Non-adjusted second-quarter gross profit as a percentage of net sales was 15.4% compared with 20.5% a year earlier. Gross margin was impacted by 2.5% in the previously mentioned non-cash items, as well as 2.1% in the previously mentioned cash items from transitory costs related to supply-chain disruptions. Additionally, gross margin for the quarter, was impacted by unusual supply-chain shortages of critical semiconductor chips for the company’s diagnostic products and critical components for heavy-duty products. We continue to experience extraordinary global supply-chain challenges and inflationary costs, while our most recent price increases were not fully in effect.

In summary, gross margin for the fiscal 2023 second quarter compared with the prior year was impacted by higher inflationary costs, unusual supply-chain shortages for critical components for the company’s diagnostic and heavy-duty products. Changes in product mix and the benefit of core revenue in the prior year due to a realignment of inventory at certain customer distribution centers. Gross margin is expected to benefit from certain price increases that went into effect at the end of the current fiscal quarter, as well as anticipated future price increases discussed earlier.

Moving on, operating expenses were down $1.7 million for the quarter to $24.7 million from $26.4 million in the prior year period. This includes a lower non-cash expense of $2.8 million for the mark-to-market foreign-exchange impact of lease liabilities and forward contracts compared with the prior year and $900,000 of increased non-cash expense due to foreign currency transactions. We reported a net loss of $6.5 million or $0.34 per share. Results were impacted by items that totaled $8.9 million or $0.46 per share as detailed in Exhibit one of this morning’s earnings press release. Results reflect the impact of non-cash items totaling $5 million or $0.26 per share, including core and finished goods premium amortization and revaluation of cores on customer shelves totaling 4.3 million as previously explained. Noncash items also included a loss of $1.1 million with a foreign-exchange impact of lease liability in the forward contracts. Cash items that impacted results include transitory costs related to supply chain disruptions totaling $3.9 million or $0.20 per share.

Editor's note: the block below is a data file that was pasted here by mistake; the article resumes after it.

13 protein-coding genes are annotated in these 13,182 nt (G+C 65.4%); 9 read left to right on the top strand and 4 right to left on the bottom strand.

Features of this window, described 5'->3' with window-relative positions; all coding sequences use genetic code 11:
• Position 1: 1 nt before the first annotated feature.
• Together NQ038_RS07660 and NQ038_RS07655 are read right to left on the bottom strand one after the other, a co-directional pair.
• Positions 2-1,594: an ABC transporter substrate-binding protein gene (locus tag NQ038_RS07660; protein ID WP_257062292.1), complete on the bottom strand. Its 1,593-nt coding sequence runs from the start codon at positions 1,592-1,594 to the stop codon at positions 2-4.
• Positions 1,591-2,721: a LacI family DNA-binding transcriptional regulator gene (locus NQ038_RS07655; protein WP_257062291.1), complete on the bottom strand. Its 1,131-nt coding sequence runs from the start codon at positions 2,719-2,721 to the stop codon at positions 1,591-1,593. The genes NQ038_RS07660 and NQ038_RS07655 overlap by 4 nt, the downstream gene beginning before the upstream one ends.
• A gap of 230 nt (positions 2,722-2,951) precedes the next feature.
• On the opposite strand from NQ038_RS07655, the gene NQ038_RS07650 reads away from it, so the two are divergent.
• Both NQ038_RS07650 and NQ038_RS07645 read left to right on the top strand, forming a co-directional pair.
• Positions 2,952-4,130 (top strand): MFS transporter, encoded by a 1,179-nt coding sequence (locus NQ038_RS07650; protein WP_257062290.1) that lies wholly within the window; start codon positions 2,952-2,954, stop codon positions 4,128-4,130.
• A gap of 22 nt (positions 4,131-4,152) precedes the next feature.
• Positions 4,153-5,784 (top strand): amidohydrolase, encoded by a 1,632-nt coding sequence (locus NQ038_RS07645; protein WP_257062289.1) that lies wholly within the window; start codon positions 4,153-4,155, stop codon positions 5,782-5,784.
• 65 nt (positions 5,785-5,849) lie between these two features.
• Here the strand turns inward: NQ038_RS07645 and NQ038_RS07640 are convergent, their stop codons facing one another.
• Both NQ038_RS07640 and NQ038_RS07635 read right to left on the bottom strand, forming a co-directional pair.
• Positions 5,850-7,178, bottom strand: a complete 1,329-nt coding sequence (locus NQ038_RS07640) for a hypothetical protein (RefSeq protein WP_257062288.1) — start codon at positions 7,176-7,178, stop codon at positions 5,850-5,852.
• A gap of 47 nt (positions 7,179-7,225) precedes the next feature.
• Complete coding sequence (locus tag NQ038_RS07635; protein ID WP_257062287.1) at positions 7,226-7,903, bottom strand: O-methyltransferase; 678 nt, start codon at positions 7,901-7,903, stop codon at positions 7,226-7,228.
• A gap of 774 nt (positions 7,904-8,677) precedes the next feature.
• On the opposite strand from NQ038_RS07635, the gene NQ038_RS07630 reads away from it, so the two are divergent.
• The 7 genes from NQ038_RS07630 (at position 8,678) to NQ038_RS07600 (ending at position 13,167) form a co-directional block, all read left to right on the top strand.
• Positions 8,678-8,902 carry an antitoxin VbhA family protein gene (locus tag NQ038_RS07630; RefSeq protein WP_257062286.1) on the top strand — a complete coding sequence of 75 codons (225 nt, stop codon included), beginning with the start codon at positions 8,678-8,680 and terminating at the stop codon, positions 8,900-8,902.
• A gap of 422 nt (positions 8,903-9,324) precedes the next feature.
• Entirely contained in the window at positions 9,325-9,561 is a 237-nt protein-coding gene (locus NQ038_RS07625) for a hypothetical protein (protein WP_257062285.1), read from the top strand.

In addition to the above items, results for the quarter were primarily impacted by unusual supply chain shortages of critical components for the company’s diagnostic products and heavy-duty products as referenced previously. I should note that we have implemented cost reduction initiatives throughout the company, including travel, outside services, labor costs, and overall cost saving opportunities, which are expected to enhance profitability. Additionally, results for the fiscal second quarter were also impacted by higher interest expenses, primarily due to higher interest rate compared with the prior year. Interest expense was $9.3 million compared with $3.6 million last year, specifically due to higher interest rates on the accounts receivable discount programs offered by our customers. I should emphasize that the large interest expense incurred in the second quarter was primarily driven by a sharp rise in interest rates of 3.3% compared with the prior year by the accounts receivable discount program offered by our customers. This increase is nearly tripled the discount rate the company paid in interest expense in the prior year period.

In order to address the significant rise in interest rates, we are implementing price increases, which are expected to help offset these higher rates and certain costs as noted previously. We’re also focused on improving cash-flow to pay down borrowings. Additionally, income tax benefit was $914,000, compared with $2.3 million income tax expense for the prior year period. As also mentioned that the effective tax-rate was affected in part due to specific foreign jurisdictions from which we did not expect to recognize the benefit of losses. However, we expect these assets will be utilized against future profits, which will benefit future tax rate.